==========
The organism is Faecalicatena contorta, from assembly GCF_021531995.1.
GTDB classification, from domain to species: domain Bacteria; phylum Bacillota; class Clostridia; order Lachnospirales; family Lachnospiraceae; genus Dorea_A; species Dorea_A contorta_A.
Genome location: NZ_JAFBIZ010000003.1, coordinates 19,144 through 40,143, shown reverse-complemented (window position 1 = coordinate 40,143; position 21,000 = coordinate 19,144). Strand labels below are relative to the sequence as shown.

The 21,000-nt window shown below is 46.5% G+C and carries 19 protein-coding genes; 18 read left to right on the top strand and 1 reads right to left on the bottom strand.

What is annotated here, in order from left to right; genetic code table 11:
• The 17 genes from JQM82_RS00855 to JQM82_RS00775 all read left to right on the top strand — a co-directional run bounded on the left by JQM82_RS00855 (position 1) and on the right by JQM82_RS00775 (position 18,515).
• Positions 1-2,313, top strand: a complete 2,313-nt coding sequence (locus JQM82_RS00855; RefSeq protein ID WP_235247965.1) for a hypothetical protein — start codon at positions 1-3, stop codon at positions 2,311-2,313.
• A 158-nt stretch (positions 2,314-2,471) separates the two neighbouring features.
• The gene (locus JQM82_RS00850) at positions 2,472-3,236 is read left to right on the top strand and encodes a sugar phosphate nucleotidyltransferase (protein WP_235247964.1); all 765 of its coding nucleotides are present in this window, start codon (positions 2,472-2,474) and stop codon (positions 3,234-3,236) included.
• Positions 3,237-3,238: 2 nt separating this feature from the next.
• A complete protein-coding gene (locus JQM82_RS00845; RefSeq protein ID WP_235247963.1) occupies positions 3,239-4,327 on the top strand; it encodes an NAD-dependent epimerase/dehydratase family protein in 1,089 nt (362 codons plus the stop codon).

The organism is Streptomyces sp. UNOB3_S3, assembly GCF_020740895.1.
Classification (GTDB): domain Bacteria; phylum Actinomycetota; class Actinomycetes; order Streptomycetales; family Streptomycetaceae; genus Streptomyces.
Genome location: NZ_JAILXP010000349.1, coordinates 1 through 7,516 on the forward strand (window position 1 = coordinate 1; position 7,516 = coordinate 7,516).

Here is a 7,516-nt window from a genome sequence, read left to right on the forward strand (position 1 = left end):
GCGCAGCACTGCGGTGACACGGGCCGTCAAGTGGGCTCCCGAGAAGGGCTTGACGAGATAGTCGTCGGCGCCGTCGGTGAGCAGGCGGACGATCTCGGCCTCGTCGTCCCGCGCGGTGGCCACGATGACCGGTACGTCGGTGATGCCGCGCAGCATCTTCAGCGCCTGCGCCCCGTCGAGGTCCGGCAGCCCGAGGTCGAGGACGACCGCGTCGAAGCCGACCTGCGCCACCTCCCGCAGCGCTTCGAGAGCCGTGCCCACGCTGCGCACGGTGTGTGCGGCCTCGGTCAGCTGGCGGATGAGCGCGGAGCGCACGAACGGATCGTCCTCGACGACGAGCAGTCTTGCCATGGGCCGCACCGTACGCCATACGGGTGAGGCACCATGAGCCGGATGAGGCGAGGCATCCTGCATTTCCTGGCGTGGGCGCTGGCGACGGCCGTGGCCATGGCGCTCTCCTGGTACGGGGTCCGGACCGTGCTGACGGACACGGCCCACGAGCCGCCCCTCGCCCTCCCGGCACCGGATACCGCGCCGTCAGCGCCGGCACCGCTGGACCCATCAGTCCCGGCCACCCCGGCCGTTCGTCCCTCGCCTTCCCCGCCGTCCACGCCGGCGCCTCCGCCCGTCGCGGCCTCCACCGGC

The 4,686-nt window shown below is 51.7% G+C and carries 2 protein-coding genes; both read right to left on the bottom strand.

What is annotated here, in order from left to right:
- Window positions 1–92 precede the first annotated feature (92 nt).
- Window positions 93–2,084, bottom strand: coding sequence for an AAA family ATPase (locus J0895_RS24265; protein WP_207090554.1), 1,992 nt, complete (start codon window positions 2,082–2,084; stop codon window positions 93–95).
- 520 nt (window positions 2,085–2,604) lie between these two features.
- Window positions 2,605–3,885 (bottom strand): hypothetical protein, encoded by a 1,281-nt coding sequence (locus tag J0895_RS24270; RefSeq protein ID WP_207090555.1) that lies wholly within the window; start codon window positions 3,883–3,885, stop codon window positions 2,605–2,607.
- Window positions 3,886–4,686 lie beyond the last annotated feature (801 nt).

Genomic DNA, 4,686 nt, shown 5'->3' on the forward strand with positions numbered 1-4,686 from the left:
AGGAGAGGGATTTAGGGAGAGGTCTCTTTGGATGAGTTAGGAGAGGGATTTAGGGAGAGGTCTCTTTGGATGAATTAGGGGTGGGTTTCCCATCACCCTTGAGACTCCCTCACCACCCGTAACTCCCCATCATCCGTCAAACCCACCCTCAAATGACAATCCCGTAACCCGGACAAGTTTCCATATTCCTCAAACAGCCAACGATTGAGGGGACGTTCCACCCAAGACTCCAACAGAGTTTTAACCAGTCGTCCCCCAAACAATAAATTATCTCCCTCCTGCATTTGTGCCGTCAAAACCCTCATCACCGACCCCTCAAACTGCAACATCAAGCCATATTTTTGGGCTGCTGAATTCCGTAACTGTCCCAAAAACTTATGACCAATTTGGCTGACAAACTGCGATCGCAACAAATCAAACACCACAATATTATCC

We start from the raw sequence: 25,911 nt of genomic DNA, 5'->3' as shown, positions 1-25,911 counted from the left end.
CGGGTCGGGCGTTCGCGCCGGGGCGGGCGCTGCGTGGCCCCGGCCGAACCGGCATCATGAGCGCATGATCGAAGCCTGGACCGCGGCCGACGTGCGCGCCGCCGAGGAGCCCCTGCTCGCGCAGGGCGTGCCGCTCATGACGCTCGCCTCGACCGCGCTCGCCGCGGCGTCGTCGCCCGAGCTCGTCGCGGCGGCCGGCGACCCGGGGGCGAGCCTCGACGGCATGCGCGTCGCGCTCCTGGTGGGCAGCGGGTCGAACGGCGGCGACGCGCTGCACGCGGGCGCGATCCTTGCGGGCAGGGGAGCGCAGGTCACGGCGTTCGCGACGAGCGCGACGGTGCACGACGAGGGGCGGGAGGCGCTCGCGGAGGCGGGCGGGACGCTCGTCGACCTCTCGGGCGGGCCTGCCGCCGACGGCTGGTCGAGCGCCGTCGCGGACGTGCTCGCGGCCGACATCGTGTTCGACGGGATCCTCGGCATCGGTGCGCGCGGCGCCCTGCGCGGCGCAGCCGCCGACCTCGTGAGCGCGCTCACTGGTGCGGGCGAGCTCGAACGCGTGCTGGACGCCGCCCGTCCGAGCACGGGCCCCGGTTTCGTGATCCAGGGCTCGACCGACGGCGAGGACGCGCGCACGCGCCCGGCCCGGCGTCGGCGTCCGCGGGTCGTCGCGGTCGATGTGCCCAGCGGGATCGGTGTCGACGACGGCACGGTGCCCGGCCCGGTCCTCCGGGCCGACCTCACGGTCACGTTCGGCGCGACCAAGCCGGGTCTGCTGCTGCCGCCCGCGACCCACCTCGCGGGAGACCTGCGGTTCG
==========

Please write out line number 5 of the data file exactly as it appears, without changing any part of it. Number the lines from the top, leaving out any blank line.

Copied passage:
What is annotated here, in order from left to right; genetic code table 11: